Warren Parks v. State of Indiana (NFP)
89A01-1308-PC-351
Post conviction. Affirms denial of post-conviction relief.

Nicolas Duesler v. State of Indiana (NFP)
76A03-1311-CR-454
Criminal. Affirms aggregate 40-year sentence for conviction of four counts of Class B felony sexual misconduct with a minor.

In the Matter of the Termination of the Parent-Child Relationship of: A.W., (Minor Child), and J.W., (Mother) v. The Indiana Department of Child Services (NFP)
82A05-1311-JT-581
Juvenile. Affirms termination of parental rights.

Michelle Rose f/k/a Michelle Grabbe v. Jay D. Grabbe (NFP)
64A04-1312-DR-616
Domestic. Affirms grant of father’s petition for termination of child support. Remands to correct a scrivener’s error.  

Natosha L. Stillions v. State of Indiana (NFP)
53A01-1311-CR-508
Criminal. Affirms Class A misdemeanor conviction of theft.

Eric Barnett v. State of Indiana (NFP)
49A02-1311-PC-989
Post conviction. Affirms denial of post-conviction relief.

Angela M. Littrell v. State of Indiana (NFP)
15A01-1401-CR-15
Criminal. Affirms six-year sentence for conviction of Class C felony forgery.

Thomas J. Wiater v. State of Indiana (NFP)
45A03-1403-MI-80
Miscellaneous. Reverses denial of petition to expunge a Class A misdemeanor battery conviction. Because all the statutory requirements for expungement were met, the court was obligated to grant the petition.

Jeremy D. Jones v. State of Indiana (NFP)
65A01-1310-CR-473
Criminal. Affirms 10-year executed sentence for conviction of Class B felony child molesting.

In the Matter of the Finding of Contempt Against Tad Bohlsen During the Proceedings of Health and Hospital Corporation of Marion County v. Dickson Street Investments, LLC (NFP)
49A04-1401-PL-34
Civil plenary. Affirms finding of indirect contempt.

Travis L. Chizum v. State of Indiana (NFP)
50A04-1311-CR-560
Criminal. Affirms convictions of Class B felony dealing methamphetamine and Class D felony convictions of possession of methamphetamine, possession of chemical reagents or precursors with intent to manufacture and maintaining a common nuisance.

The Indiana Supreme Court and Tax Court issued no opinions by IL deadline. The 7th Circuit Court of Appeals issued no Indiana decisions by IL deadline.
 

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  1. Indiana's seatbelt law is not punishable as a crime. It is an infraction. Apparently some of our Circuit judges have deemed settled law inapplicable if it fails to fit their litmus test of political correctness. Extrapolating to redefine terms of behavior in a violation of immigration law to the entire body of criminal law leaves a smorgasbord of opportunity for judicial mischief.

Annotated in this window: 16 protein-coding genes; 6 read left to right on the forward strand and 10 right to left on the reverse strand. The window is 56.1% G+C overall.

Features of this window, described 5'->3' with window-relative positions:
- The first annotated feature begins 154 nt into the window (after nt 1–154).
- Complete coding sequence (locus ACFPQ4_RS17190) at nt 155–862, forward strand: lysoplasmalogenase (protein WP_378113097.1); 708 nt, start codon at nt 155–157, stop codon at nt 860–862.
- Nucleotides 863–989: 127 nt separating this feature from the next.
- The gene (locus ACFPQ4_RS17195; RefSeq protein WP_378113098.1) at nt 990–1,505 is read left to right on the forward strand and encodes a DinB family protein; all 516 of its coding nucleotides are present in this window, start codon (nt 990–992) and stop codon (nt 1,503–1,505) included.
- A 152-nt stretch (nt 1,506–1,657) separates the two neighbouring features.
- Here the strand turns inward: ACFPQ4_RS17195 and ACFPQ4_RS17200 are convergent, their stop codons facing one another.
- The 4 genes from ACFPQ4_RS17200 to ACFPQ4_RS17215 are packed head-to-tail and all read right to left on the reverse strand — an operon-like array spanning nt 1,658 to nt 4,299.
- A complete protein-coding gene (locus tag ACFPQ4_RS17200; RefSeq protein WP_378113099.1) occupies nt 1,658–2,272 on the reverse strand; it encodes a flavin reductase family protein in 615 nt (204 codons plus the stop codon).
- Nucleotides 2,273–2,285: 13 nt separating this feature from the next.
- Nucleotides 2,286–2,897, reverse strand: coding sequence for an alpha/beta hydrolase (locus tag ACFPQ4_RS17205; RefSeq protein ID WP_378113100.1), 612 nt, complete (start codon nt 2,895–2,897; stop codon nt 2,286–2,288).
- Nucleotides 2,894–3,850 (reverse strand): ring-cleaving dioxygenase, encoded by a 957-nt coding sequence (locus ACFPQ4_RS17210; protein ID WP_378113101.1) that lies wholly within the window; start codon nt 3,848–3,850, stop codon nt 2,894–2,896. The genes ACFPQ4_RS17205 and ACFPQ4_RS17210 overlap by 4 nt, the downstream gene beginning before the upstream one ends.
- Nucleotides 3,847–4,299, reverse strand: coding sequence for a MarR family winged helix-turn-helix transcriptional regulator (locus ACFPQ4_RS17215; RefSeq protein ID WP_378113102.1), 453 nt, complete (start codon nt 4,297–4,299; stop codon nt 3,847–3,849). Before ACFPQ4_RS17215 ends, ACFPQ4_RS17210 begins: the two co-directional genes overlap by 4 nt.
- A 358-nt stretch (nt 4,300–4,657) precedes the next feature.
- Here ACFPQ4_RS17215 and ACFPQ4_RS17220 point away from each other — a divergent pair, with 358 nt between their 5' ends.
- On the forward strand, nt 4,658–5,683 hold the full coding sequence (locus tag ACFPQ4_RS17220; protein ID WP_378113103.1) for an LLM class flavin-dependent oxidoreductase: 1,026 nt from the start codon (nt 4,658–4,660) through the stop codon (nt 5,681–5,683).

2. I wonder if $10 diversions for failure to wear seat belts are considered moral turpitude in federal immigration law like they are under Indiana law? Anyone know?

  3. What a fine article, thank you! I can testify firsthand and by detailed legal reports (at end of this note) as to the dire consequences of rejecting this truth from the fine article above: "The inclusion and expansion of this right [to jury] in Indiana’s Constitution is a clear reflection of our state’s intention to emphasize the importance of every Hoosier’s right to make their case in front of a jury of their peers." Over $20? Every Hoosier? Well then how about when your very vocation is on the line? How about instead of a jury of peers, one faces a bevy of political appointees, mini-czars, who care less about due process of the law than the real czars did? Instead of trial by jury, trial by ideological ordeal run by Orwellian agents? Well that is built into more than a few administrative law committees of the Ind S.Ct., and it is now being weaponized, as is revealed in articles posted at this ezine, to root out post moderns heresies like refusal to stand and pledge allegiance to all things politically correct. My career was burned at the stake for not so saluting, but I think I was just one of the early logs. Due, at least in part, to the removal of the jury from bar admission and bar discipline cases, many more fires will soon be lit. Perhaps one awaits you, dear heretic? Oh, at that Ind. article 12 plank about a remedy at law for every damage done ... ah, well, the founders evidently meant only for those damages done not by the government itself, rabid statists that they were. (Yes, that was sarcasm.) My written reports available here: Denied petition for cert (this time around): http://tinyurl.com/zdmawmw Denied petition for cert (from the 2009 denial and five year banishment): http://tinyurl.com/zcypybh Related, not written by me: Amicus brief: http://tinyurl.com/hvh7qgp

  4. Justice has finally been served. So glad that Dr. Ley can finally sleep peacefully at night knowing the truth has finally come to the surface.

  5. While this right is guaranteed by our Constitution, it has in recent years been hampered by insurance companies, i.e.; the practice of the plaintiff's own insurance company intervening in an action and filing a lien against any proceeds paid to their insured. In essence, causing an additional financial hurdle for a plaintiff to overcome at trial in terms of overall award. In a very real sense an injured party in exercise of their right to trial by jury may be the only party in a cause that would end up with zero compensation.